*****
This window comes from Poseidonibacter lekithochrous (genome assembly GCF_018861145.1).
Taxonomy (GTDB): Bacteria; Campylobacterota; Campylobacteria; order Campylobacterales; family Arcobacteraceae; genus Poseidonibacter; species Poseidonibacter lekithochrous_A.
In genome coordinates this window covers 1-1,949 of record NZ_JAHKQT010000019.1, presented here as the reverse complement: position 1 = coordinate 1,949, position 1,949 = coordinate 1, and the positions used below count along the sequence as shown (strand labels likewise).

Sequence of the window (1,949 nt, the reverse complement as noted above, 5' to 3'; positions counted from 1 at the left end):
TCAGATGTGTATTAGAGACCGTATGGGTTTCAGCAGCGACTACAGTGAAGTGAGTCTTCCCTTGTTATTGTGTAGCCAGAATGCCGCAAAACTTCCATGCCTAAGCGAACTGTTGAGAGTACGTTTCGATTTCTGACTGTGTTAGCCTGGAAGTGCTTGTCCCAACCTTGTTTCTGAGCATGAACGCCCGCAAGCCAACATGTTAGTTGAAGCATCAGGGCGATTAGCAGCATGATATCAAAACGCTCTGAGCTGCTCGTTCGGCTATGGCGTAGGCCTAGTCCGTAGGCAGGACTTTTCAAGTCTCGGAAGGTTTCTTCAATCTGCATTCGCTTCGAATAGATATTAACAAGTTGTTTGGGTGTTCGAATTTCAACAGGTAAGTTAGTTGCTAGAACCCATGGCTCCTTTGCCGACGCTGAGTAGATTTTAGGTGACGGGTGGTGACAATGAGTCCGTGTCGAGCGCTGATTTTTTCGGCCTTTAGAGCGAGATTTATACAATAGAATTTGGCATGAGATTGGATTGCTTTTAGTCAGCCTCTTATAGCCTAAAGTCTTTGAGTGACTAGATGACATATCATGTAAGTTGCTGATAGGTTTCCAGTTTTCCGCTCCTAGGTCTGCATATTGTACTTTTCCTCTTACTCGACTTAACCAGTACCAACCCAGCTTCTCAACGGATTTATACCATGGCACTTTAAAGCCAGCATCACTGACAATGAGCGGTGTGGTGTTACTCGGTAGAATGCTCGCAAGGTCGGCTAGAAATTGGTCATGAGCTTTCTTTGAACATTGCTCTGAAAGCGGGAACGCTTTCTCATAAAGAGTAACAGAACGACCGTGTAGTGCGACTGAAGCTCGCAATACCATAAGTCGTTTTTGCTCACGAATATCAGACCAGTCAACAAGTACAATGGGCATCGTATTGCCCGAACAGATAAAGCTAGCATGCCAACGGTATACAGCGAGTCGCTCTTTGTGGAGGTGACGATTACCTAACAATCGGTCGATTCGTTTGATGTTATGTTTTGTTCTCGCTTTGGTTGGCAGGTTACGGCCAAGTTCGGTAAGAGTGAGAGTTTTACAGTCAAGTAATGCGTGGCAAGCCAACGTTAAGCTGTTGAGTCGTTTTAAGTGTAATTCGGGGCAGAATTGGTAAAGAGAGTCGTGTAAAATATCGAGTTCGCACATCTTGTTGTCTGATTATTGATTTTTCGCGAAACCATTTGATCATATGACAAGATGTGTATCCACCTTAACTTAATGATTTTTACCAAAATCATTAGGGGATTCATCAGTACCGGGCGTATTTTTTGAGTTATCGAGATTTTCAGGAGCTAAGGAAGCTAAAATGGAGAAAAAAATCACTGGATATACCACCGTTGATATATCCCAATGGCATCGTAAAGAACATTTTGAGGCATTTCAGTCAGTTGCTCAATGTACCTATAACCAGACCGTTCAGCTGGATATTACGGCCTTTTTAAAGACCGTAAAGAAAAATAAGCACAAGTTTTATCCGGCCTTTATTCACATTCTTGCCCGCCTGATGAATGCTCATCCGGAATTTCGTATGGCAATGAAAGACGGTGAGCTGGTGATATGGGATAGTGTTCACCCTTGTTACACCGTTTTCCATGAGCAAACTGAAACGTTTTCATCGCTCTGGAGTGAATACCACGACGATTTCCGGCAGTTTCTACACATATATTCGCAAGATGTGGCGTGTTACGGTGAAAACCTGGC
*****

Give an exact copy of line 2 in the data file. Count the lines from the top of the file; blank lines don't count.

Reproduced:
Taxonomy (GTDB): Bacteria; Campylobacterota; Campylobacteria; order Campylobacterales; family Arcobacteraceae; genus Poseidonibacter; species Poseidonibacter lekithochrous_A.